By the early 2000s, the Second Artillery used an automated command and control system for its missile units. That system enabled command and control over mobile missile brigades from either missile bases or the missile force headquarters in Beijing. The functions of the system include transmitting commands, fusing intelligence, and monitoring launches in real-time.[16] Commanders in distant locations are therefore able to monitor preparations for a missile launch using real-time video and audio, issue orders, and use a variety of information sources to support their decision-making, such as intelligence, mapping, and weather data. The system was rolled out across all Second Artillery units in approximately 1998. Media reports from 2014 suggest that the command and control network for missile brigades is separated from other computer networks serving the brigade. Missile force newspaper reports indicate that brigade headquarters are equipped with four separate computer networks, one of which is the dedicated command network (zhihui zhuanwang) that is separate from a comprehensive military information network, office local network, and the worldwide internet.[17]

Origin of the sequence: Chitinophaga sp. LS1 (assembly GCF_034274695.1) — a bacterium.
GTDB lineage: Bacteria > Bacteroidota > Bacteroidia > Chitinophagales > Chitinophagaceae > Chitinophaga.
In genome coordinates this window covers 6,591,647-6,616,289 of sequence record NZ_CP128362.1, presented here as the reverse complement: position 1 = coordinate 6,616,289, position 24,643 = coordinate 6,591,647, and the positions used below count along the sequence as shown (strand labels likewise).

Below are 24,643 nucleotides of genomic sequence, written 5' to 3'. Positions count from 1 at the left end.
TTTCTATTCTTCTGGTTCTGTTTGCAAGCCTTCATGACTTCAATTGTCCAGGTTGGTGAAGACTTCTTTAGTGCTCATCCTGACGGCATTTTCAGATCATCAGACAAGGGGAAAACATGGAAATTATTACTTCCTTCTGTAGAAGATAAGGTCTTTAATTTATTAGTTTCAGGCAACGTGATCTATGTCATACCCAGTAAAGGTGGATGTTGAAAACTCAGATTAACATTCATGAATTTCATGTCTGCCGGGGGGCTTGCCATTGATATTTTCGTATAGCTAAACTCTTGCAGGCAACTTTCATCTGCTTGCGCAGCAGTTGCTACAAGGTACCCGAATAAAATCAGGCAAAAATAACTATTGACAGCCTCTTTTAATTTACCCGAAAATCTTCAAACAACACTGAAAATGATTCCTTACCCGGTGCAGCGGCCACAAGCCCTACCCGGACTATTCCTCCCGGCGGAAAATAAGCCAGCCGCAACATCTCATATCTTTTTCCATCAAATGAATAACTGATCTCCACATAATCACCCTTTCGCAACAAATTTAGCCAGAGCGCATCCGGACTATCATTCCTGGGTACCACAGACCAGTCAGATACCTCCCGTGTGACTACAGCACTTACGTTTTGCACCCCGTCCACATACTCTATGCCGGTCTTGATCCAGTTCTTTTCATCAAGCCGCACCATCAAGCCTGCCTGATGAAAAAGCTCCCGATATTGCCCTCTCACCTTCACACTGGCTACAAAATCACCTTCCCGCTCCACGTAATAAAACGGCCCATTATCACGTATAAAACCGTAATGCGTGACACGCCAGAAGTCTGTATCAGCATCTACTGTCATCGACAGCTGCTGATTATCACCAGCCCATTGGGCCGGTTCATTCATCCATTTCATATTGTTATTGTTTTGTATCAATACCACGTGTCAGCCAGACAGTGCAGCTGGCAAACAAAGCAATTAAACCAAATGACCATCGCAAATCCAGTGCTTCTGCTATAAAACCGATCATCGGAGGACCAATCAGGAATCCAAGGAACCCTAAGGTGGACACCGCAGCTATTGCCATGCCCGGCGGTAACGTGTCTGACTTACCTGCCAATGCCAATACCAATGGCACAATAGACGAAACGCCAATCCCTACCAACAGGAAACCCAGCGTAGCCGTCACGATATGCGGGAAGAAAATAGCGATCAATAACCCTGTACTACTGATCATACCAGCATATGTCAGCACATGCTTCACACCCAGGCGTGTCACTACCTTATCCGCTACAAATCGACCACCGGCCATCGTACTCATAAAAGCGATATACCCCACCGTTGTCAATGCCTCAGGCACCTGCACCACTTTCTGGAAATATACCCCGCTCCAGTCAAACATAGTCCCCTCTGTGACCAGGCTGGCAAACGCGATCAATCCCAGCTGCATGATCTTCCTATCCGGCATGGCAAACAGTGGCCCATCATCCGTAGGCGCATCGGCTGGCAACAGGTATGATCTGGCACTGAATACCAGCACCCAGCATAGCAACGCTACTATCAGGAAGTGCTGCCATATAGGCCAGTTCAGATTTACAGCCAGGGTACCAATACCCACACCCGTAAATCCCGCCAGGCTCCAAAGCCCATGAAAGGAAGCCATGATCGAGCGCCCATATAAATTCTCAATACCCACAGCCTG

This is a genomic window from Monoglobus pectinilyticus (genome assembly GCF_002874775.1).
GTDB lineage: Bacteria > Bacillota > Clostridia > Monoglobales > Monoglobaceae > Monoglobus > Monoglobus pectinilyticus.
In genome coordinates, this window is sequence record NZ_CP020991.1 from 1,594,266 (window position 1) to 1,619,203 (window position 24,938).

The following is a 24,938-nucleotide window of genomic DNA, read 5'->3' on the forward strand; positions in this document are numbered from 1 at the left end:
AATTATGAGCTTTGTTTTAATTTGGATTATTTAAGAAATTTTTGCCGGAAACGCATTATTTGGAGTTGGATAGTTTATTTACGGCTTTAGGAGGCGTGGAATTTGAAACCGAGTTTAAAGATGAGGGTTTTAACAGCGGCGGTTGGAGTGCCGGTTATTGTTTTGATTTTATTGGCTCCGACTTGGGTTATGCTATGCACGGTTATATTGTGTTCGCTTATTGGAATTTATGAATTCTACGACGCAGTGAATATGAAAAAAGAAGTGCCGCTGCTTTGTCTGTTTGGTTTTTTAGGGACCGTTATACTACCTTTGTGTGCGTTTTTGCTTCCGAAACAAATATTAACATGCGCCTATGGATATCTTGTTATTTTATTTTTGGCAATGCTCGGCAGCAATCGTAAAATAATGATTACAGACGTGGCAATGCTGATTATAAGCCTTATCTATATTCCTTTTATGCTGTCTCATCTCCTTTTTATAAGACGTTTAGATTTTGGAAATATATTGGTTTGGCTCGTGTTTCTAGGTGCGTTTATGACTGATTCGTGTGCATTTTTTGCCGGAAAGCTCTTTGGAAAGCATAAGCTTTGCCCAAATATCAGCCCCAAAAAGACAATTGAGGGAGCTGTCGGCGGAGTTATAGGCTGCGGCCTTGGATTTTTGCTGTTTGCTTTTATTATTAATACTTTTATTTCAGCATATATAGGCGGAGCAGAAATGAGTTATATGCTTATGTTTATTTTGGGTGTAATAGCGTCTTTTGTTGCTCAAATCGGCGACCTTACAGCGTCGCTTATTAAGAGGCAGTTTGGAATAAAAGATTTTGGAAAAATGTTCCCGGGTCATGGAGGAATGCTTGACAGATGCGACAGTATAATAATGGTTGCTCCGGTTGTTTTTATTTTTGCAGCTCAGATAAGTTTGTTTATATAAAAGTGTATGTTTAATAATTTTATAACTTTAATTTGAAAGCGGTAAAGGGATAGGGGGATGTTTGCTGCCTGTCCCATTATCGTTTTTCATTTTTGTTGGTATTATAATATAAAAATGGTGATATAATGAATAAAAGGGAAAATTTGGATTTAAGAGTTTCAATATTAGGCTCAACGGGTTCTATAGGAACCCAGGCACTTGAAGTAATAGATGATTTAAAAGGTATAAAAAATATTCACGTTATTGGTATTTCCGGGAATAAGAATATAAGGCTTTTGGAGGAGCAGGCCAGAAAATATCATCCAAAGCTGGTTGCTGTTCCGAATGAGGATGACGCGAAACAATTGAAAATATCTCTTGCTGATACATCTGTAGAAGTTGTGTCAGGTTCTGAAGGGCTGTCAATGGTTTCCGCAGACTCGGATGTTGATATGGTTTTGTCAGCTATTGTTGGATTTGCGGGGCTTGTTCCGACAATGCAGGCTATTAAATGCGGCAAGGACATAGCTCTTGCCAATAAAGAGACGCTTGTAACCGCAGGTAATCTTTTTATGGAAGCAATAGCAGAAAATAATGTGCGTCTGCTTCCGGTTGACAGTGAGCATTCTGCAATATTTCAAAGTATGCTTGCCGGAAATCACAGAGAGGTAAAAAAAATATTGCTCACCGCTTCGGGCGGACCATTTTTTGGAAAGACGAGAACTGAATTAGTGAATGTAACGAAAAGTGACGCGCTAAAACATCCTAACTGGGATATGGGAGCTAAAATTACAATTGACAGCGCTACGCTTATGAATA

Little information about China’s SSBN communications systems is available in open sources. Analysts expect that if the PLA Navy (PLAN) keeps its SSBNs on continuous at-sea deterrent patrols in future, it will initially conduct those patrols close to Chinese shores and protect its submarines using conventional naval capabilities. Once China develops a next-generation SSBN that is quieter than its current-generation Type-094 boat, it may shift from a bastion to an open ocean mode of deployment.[18] Wu suggests that China uses the same two super low-frequency (SLF) communications towers, located in northern Shaanxi province and Henan province, for both SSBNs and attack submarines.[19] Zhao points to Chinese publications that suggest the PLA is researching extremely low-frequency radio communications, an airborne communications system, and satellite communications to add redundancy to its SSBN NC3I.[20] Nevertheless, Wu points out that the PLA Navy cannot replicate the Second Artillery’s NC3I and warhead handling practices on land. For example, China’s ballistic missile submarines cannot make use of the last-resort option of dispatching orders using a liaison unit if their communications with superiors are severed,[21] which may lead Chinese leaders to consider pre-delegating authority to use nuclear weapons.